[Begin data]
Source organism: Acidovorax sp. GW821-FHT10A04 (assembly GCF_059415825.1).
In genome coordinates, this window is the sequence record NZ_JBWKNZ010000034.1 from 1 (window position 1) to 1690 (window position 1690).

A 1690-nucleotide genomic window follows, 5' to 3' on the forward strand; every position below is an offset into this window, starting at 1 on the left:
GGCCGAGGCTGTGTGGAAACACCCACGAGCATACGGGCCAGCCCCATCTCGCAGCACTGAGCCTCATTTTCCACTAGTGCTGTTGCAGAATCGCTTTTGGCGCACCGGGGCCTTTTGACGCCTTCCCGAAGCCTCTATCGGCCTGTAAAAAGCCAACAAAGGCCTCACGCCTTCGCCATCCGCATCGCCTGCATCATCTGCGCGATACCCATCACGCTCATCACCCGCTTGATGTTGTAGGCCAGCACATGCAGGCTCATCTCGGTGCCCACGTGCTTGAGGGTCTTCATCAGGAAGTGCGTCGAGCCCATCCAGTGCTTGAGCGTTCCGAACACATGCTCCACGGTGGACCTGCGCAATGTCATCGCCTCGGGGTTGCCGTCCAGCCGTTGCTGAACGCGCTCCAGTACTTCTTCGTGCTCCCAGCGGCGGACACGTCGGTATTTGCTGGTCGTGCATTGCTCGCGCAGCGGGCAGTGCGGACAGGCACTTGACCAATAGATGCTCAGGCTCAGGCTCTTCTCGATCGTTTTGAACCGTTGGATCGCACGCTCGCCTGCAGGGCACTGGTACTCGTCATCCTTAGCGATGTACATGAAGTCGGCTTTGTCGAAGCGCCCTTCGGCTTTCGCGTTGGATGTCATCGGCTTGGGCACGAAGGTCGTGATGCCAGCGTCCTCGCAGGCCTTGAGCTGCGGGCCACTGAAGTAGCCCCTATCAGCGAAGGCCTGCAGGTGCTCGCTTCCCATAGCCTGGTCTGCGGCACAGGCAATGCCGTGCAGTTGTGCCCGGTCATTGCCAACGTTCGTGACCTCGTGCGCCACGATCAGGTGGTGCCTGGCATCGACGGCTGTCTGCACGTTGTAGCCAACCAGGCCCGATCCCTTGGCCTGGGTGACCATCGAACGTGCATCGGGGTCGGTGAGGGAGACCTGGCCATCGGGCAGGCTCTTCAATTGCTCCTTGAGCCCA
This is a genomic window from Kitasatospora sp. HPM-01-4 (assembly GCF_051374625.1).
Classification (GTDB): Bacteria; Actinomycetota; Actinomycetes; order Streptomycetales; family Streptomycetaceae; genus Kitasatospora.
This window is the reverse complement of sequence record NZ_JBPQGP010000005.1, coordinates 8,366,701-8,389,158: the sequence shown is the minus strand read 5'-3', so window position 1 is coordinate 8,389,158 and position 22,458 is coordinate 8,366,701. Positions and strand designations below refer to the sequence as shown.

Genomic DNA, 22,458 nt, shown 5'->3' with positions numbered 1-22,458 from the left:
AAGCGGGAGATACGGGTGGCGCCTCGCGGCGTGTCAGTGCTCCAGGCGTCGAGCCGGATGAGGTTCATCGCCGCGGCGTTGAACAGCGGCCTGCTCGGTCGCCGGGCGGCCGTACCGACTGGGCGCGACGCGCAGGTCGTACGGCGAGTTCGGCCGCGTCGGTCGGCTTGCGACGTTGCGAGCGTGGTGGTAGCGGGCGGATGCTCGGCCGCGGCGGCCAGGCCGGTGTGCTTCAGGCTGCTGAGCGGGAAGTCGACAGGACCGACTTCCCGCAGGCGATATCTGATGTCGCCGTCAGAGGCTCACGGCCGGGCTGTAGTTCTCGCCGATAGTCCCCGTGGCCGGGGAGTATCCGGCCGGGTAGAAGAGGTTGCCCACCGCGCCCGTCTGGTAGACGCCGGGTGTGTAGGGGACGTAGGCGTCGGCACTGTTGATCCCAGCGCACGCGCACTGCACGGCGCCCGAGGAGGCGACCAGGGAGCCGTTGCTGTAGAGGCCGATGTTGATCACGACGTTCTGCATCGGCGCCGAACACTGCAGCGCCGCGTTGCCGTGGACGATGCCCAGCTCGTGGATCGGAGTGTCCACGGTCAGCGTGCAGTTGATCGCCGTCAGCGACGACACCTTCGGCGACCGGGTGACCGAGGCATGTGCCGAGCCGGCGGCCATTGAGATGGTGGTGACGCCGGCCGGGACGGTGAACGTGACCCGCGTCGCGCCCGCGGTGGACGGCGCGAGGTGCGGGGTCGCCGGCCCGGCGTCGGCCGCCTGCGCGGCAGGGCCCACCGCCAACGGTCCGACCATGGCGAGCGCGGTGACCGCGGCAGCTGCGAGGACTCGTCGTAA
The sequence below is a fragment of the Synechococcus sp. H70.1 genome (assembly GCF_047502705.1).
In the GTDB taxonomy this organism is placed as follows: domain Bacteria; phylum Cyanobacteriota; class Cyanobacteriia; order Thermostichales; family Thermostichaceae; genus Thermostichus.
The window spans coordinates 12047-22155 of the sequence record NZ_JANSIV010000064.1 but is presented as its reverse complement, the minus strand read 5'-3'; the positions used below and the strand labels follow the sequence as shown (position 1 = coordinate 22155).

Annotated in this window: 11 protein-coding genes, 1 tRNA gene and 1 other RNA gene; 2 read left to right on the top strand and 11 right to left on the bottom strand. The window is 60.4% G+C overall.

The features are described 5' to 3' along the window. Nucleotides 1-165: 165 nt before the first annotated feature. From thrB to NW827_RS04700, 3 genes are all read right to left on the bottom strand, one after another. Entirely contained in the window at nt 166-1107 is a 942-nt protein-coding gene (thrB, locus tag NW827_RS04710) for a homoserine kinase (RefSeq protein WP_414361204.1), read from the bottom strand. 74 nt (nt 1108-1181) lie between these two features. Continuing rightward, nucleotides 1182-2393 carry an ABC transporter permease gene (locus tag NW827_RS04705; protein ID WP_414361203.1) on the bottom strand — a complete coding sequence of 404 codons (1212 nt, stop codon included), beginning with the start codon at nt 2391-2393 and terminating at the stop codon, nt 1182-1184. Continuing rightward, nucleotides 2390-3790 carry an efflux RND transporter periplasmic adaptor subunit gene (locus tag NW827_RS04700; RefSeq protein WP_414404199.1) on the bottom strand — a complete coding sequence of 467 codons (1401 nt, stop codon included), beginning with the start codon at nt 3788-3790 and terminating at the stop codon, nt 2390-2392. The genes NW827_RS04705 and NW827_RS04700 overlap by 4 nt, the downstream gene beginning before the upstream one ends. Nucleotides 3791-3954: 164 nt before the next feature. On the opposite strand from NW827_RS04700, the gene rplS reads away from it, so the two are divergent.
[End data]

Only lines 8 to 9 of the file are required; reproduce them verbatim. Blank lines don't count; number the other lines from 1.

Genomic DNA, 22,458 nt, shown 5'->3' with positions numbered 1-22,458 from the left:
AAGCGGGAGATACGGGTGGCGCCTCGCGGCGTGTCAGTGCTCCAGGCGTCGAGCCGGATGAGGTTCATCGCCGCGGCGTTGAACAGCGGCCTGCTCGGTCGCCGGGCGGCCGTACCGACTGGGCGCGACGCGCAGGTCGTACGGCGAGTTCGGCCGCGTCGGTCGGCTTGCGACGTTGCGAGCGTGGTGGTAGCGGGCGGATGCTCGGCCGCGGCGGCCAGGCCGGTGTGCTTCAGGCTGCTGAGCGGGAAGTCGACAGGACCGACTTCCCGCAGGCGATATCTGATGTCGCCGTCAGAGGCTCACGGCCGGGCTGTAGTTCTCGCCGATAGTCCCCGTGGCCGGGGAGTATCCGGCCGGGTAGAAGAGGTTGCCCACCGCGCCCGTCTGGTAGACGCCGGGTGTGTAGGGGACGTAGGCGTCGGCACTGTTGATCCCAGCGCACGCGCACTGCACGGCGCCCGAGGAGGCGACCAGGGAGCCGTTGCTGTAGAGGCCGATGTTGATCACGACGTTCTGCATCGGCGCCGAACACTGCAGCGCCGCGTTGCCGTGGACGATGCCCAGCTCGTGGATCGGAGTGTCCACGGTCAGCGTGCAGTTGATCGCCGTCAGCGACGACACCTTCGGCGACCGGGTGACCGAGGCATGTGCCGAGCCGGCGGCCATTGAGATGGTGGTGACGCCGGCCGGGACGGTGAACGTGACCCGCGTCGCGCCCGCGGTGGACGGCGCGAGGTGCGGGGTCGCCGGCCCGGCGTCGGCCGCCTGCGCGGCAGGGCCCACCGCCAACGGTCCGACCATGGCGAGCGCGGTGACCGCGGCAGCTGCGAGGACTCGTCGTAA